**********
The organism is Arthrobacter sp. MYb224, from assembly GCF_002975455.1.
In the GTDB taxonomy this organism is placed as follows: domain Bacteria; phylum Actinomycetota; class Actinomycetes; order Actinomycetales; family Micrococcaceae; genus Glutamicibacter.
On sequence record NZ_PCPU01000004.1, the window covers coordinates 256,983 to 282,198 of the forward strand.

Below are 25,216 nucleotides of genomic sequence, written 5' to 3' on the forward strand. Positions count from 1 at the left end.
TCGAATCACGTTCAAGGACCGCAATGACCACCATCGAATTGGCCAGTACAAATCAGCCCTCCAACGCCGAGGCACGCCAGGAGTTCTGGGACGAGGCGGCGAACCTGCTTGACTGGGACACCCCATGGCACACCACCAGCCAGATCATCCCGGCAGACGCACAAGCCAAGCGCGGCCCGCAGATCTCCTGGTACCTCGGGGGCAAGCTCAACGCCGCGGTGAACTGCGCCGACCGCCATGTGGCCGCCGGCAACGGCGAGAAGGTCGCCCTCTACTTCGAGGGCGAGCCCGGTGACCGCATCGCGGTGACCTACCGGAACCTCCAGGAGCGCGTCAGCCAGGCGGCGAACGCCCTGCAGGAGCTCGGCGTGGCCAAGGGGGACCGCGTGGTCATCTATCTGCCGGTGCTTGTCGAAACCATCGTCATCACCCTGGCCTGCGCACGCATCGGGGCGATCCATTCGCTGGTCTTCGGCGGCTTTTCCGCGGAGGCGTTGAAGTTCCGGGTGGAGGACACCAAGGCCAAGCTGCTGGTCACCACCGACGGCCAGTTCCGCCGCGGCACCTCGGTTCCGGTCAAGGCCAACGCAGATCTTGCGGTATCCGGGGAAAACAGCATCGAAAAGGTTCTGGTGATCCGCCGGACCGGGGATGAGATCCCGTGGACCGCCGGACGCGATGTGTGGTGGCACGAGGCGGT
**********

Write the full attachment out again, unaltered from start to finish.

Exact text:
The organism is Arthrobacter sp. MYb224, from assembly GCF_002975455.1.
In the GTDB taxonomy this organism is placed as follows: domain Bacteria; phylum Actinomycetota; class Actinomycetes; order Actinomycetales; family Micrococcaceae; genus Glutamicibacter.
On sequence record NZ_PCPU01000004.1, the window covers coordinates 256,983 to 282,198 of the forward strand.

Below are 25,216 nucleotides of genomic sequence, written 5' to 3' on the forward strand. Positions count from 1 at the left end.
TCGAATCACGTTCAAGGACCGCAATGACCACCATCGAATTGGCCAGTACAAATCAGCCCTCCAACGCCGAGGCACGCCAGGAGTTCTGGGACGAGGCGGCGAACCTGCTTGACTGGGACACCCCATGGCACACCACCAGCCAGATCATCCCGGCAGACGCACAAGCCAAGCGCGGCCCGCAGATCTCCTGGTACCTCGGGGGCAAGCTCAACGCCGCGGTGAACTGCGCCGACCGCCATGTGGCCGCCGGCAACGGCGAGAAGGTCGCCCTCTACTTCGAGGGCGAGCCCGGTGACCGCATCGCGGTGACCTACCGGAACCTCCAGGAGCGCGTCAGCCAGGCGGCGAACGCCCTGCAGGAGCTCGGCGTGGCCAAGGGGGACCGCGTGGTCATCTATCTGCCGGTGCTTGTCGAAACCATCGTCATCACCCTGGCCTGCGCACGCATCGGGGCGATCCATTCGCTGGTCTTCGGCGGCTTTTCCGCGGAGGCGTTGAAGTTCCGGGTGGAGGACACCAAGGCCAAGCTGCTGGTCACCACCGACGGCCAGTTCCGCCGCGGCACCTCGGTTCCGGTCAAGGCCAACGCAGATCTTGCGGTATCCGGGGAAAACAGCATCGAAAAGGTTCTGGTGATCCGCCGGACCGGGGATGAGATCCCGTGGACCGCCGGACGCGATGTGTGGTGGCACGAGGCGGT